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Having visited Taiwan from 1983 to 2007 more than eighty times I learned to know the exceptional quality of Taiwan tea and especially of my preferred...
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Aged Oolong Tea

Aged tea is a smooth beverage quite unlike the fresh tea that most of us are familiar with. The aging process transforms the vitality of fresh tea to the characteristic mellowness of aged tea.

To produce aged tea, the tea master supervises all stages of processing. Harvesting time is chosen to so that the leaves are neither too old nor too tender, but with just the right level of acidity. The leaves are ball-rolled by the same method as other Taiwan oolongs, and are roasted to remove excess moisture.

After roasting, the leaves are packed in large earthenware pots which can be either glazed or non-glazed. If the container is not glazed, it must have a layer of charcoal at the bottom to absorb moisture.

The pots are filled to the brim with the tea leaves, which are covered with a heavy paper to absorb moisture. This paper is the same which is used for traditional Chinese calligraphy.

The pots have tightly fitting lids, but they are not sealed. The pots must be stored in a cool, dry area, with a consistent temperature. In the past, the pots were buried in the ground, but this can expose the tea to excess moisture, so is no longer recommended.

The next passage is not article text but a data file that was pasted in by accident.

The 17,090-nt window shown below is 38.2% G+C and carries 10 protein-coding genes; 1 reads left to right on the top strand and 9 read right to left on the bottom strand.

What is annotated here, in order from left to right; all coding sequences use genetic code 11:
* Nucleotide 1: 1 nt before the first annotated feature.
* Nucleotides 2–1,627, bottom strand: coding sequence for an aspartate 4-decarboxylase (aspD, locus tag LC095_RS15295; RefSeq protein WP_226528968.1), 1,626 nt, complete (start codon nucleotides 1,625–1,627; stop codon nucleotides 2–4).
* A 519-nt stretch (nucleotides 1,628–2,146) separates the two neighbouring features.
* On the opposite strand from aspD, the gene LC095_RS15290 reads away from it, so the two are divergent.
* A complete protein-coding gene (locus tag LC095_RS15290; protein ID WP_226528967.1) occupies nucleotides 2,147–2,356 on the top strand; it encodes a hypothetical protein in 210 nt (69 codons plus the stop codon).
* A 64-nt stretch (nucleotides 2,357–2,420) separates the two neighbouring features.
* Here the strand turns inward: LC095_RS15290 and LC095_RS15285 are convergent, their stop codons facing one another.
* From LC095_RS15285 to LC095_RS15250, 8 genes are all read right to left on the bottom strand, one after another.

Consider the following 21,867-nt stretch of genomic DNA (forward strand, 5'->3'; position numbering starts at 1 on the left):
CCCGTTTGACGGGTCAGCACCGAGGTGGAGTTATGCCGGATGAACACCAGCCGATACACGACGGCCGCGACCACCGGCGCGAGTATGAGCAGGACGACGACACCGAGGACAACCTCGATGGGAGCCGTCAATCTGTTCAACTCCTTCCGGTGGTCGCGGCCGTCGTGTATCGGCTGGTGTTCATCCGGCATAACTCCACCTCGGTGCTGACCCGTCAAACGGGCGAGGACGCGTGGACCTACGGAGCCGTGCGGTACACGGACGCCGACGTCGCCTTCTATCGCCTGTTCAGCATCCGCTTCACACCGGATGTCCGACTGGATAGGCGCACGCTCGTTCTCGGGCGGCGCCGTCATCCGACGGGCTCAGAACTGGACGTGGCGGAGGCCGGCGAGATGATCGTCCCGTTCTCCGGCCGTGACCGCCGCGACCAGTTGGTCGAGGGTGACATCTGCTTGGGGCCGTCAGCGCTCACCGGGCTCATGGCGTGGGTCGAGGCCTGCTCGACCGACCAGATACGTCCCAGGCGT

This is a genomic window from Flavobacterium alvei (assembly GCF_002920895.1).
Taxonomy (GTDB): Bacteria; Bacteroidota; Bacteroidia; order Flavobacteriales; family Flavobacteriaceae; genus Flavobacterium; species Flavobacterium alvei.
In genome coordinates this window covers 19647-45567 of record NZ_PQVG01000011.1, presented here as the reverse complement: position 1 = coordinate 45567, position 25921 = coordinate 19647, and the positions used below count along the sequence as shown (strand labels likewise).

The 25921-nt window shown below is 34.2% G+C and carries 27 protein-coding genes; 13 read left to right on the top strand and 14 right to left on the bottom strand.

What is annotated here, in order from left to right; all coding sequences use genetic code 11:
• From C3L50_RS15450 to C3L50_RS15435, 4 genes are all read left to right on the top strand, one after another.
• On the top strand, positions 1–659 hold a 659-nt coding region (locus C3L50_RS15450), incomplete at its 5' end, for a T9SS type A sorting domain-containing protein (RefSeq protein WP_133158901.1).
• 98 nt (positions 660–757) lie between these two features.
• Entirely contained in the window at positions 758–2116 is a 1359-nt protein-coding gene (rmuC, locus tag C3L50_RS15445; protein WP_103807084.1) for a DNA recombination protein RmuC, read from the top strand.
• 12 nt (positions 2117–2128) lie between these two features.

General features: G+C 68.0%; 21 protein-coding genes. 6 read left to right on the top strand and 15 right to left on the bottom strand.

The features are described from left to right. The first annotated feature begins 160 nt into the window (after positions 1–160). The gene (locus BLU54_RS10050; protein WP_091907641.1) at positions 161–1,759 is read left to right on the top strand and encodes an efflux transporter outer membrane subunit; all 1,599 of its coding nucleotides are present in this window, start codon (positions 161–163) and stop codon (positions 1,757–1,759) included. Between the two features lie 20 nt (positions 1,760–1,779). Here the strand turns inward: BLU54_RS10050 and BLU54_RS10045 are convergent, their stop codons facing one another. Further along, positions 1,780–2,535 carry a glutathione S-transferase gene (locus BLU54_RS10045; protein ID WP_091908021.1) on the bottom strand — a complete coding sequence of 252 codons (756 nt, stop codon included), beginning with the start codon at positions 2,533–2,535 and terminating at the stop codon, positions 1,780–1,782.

The tea is examined every 2 or 3 years, and if the tea master decides, it will be re-roasted to remove excess moisture.

After the tea has aged for 3 years it will have lost its fresh flavor and begins acquiring the mellowness that is characteristic of aged tea. From 5 to 10 years the color of the leaves turns from green to brown and the tea liquor takes on a reddish hue. After 15 years the tea is mature, although it will continue to improve with further aging.

Brewing Aged Tea

For best results, aged tea should be brewed in a pear-shaped oolong teapot - round shaped with a narrow top. Use slightly more tea leaves than when brewing fresh oolong tea, and use a higher water temperature - around 95 C.

The brewing time should be slightly longer than with fresh leaves. You are aiming for a liquor color of dark red, but if the tea is brewed too long it will be simply dark without the reddish hue.

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